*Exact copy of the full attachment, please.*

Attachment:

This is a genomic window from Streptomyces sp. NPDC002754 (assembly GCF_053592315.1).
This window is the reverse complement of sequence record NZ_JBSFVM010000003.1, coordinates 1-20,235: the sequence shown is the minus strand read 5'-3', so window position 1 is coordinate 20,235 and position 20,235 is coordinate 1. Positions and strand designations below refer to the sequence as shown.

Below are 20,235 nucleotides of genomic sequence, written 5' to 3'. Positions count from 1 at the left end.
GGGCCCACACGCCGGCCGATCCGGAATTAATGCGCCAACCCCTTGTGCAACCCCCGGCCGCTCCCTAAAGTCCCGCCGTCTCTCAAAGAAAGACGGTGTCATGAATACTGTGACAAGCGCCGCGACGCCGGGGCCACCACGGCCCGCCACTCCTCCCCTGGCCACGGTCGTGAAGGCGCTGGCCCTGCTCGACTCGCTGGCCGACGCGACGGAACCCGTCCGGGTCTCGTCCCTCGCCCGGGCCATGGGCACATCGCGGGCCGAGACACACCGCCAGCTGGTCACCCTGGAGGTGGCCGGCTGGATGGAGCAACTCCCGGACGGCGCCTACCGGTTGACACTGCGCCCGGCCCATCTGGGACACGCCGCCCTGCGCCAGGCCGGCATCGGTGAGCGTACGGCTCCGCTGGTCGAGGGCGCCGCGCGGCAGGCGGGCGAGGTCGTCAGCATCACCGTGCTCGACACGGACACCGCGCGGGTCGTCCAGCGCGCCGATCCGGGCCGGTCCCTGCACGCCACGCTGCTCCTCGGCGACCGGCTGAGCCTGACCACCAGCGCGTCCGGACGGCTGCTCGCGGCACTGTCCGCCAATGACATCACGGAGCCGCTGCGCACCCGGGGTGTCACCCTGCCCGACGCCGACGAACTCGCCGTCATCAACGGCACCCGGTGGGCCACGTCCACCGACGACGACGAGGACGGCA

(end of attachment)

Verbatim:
This is a genomic window from Streptomyces sp. NPDC002754 (assembly GCF_053592315.1).
This window is the reverse complement of sequence record NZ_JBSFVM010000003.1, coordinates 1-20,235: the sequence shown is the minus strand read 5'-3', so window position 1 is coordinate 20,235 and position 20,235 is coordinate 1. Positions and strand designations below refer to the sequence as shown.

Below are 20,235 nucleotides of genomic sequence, written 5' to 3'. Positions count from 1 at the left end.
GGGCCCACACGCCGGCCGATCCGGAATTAATGCGCCAACCCCTTGTGCAACCCCCGGCCGCTCCCTAAAGTCCCGCCGTCTCTCAAAGAAAGACGGTGTCATGAATACTGTGACAAGCGCCGCGACGCCGGGGCCACCACGGCCCGCCACTCCTCCCCTGGCCACGGTCGTGAAGGCGCTGGCCCTGCTCGACTCGCTGGCCGACGCGACGGAACCCGTCCGGGTCTCGTCCCTCGCCCGGGCCATGGGCACATCGCGGGCCGAGACACACCGCCAGCTGGTCACCCTGGAGGTGGCCGGCTGGATGGAGCAACTCCCGGACGGCGCCTACCGGTTGACACTGCGCCCGGCCCATCTGGGACACGCCGCCCTGCGCCAGGCCGGCATCGGTGAGCGTACGGCTCCGCTGGTCGAGGGCGCCGCGCGGCAGGCGGGCGAGGTCGTCAGCATCACCGTGCTCGACACGGACACCGCGCGGGTCGTCCAGCGCGCCGATCCGGGCCGGTCCCTGCACGCCACGCTGCTCCTCGGCGACCGGCTGAGCCTGACCACCAGCGCGTCCGGACGGCTGCTCGCGGCACTGTCCGCCAATGACATCACGGAGCCGCTGCGCACCCGGGGTGTCACCCTGCCCGACGCCGACGAACTCGCCGTCATCAACGGCACCCGGTGGGCCACGTCCACCGACGACGACGAGGACGGCA